common dandelion, one-o-clocks
Taraxacum Spp. (T. officinale, T. vulgare)
A perennial with a stout taproot, dandelion is abundant everywhere but prefers chalks and loamy soils above pH 7.0. It has been found in prehistoric deposits, and is recorded up to 2,700 ft in Britain. Dandelion is common in pastures, lawns, orchards, hay fields, waste ground and roadsides. It can be both a pioneer species on freshly disturbed soil and a longer-term constituent of established vegetation. It is a weed of perennial horticultural crops and gardens and may also be a problem in some annual crops, particularly where reduced tillage is practiced.
The taxonomy of the dandelion is very complex. The flowers of most of the aggregate are apomictic and hence local strains tend to develop. In a recent flora of the British Isles, over 200 micro-species were recognised and grouped into 9 sections.
Dandelion is eaten readily by sheep but is relatively low yielding as forage. The plants have some nutritive value in pasture and are relatively high in calcium, nitrogen, copper and iron. The fibrosity index is low compared with ryegrass. Dandelion leaves provide winter food for pigeons. The flowers are a rich nectar source for insects and the seeds are eaten by many bird species.
The roots are used in medicine as a tonic and for their diuretic properties. Dandelion plants release ethylene, a chemical that can affect the growth of neighbouring plants. The plant can carry economically important viruses some of which are seed borne. Nematodes can infest it too.
Dandelion flowers from May to October but most profusely in May and June. A period of low temperature seems to intensify flowering but daylength does not have a great influence. Seedlings that emerge in spring may flower in their first year. Established plants that bloom in spring can flower again in autumn. The time from flowering to seed ripening is about 9-12 days. The fruiting period is from April to June. A flower head can produce up to 400 seeds but the average is 180. A plant may have a total of 2,000 to 12,000 seeds. Cut down flower stems do not produce any viable seed.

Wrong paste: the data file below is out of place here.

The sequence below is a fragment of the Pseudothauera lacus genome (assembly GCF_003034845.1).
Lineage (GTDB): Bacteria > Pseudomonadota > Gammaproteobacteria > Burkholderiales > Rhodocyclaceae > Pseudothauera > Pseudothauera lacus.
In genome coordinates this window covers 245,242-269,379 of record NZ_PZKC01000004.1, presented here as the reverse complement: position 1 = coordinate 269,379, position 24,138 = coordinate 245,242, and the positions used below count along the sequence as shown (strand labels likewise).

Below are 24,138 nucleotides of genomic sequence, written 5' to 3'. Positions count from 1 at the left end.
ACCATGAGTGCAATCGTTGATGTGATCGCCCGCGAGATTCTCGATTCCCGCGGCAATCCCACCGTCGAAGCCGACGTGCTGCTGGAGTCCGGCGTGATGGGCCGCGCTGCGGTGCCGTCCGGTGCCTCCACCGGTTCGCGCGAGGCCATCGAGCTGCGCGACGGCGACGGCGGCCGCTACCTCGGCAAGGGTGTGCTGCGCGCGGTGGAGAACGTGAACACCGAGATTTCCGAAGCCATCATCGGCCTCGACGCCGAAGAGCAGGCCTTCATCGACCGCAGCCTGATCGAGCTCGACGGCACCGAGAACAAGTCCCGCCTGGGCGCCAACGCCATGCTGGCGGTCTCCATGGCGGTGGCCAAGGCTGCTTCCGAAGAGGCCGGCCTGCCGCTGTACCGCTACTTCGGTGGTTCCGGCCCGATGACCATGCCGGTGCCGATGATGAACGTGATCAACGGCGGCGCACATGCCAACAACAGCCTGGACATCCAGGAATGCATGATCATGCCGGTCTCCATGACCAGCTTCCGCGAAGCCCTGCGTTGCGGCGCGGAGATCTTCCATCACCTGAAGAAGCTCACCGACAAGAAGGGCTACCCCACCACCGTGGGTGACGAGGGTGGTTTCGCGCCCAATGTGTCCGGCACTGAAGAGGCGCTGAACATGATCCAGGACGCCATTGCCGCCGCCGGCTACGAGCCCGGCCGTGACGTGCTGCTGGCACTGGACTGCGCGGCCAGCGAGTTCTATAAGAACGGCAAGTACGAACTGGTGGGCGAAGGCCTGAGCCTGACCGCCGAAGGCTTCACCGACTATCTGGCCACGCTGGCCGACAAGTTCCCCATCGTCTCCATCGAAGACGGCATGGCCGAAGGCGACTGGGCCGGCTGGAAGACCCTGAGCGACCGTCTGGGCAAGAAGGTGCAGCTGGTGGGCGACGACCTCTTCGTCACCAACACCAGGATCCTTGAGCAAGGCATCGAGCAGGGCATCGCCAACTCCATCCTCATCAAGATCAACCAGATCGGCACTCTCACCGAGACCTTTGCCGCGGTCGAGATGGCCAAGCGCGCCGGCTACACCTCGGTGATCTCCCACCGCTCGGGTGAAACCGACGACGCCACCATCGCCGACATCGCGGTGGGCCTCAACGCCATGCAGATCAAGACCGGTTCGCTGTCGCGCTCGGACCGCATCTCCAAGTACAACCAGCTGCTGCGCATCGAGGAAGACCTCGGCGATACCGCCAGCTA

Ripe seed is able to germinate at once and gives around 90% germination. In the laboratory, germination is stimulated by light, nitrate and alternating temperatures. Seed stratified in soil overwinter will give 100% germination in the light or in the dark. The germination of seeds in close proximity to each other may be inhibited.
Seedlings emerge mainly from March to October with a flush of seedlings appearing in March-April and just odd seedlings at other times. Most seedlings emerge in the first 2 years after seed has been shed. The highest seedling numbers often occur on the least cultivated areas of soil. In pasture, seedling emergence is greater when seed predation is prevented.
In established plants, the taproot contracts to keep the apical growing point of the rosette of leaves beneath the soil surface. Dandelion overwinters as a small rosette of leaves.
Individual plants may survive for 10 to 13 years in undisturbed sites. Dandelion seeds can form a relatively persistent seedbank. Seed in soil has a half-life of 3 months. If buried, a few seeds may still remain viable at the end of 5 years. Seeds are killed by storage at 27 °C with 80% humidity.
Dandelion reproduces both vegetatively and from seed. Even small fragments of root left after plants are pulled may regenerate but thicker root pieces regrow better than thin ones. The orientation of fragments can influence survival. The time of year can also affect regeneration.
Dandelion seeds are wind dispersed and may travel up to 500 m from the parent. Seeds have been recovered from irrigation water and can survive submergence for 9 months. Viable seeds have been found in cattle and horse droppings. Seedlings have been raised from the droppings of various birds.
Every effort should be made to prevent dandelion flowering and seeding. The long taproot renders eradication by hoeing a slow and difficult process. The deep taproot is difficult to extract manually. In the past a tool called a ‘dandelion grubber’ was used to remove the roots completely. Cutting individual plants below ground with a blade may not be successful because any portion of the root that remains can sprout and a cluster of new shoots often develops. Regeneration and survival of root fragments is lowest at the time of maximum flowering. Dandelion can survive tillage through regeneration of root fragments but ploughing may bury the roots deep enough to prevent emergence. As a wind dispersed species, dandelion is often associated with zero tillage systems.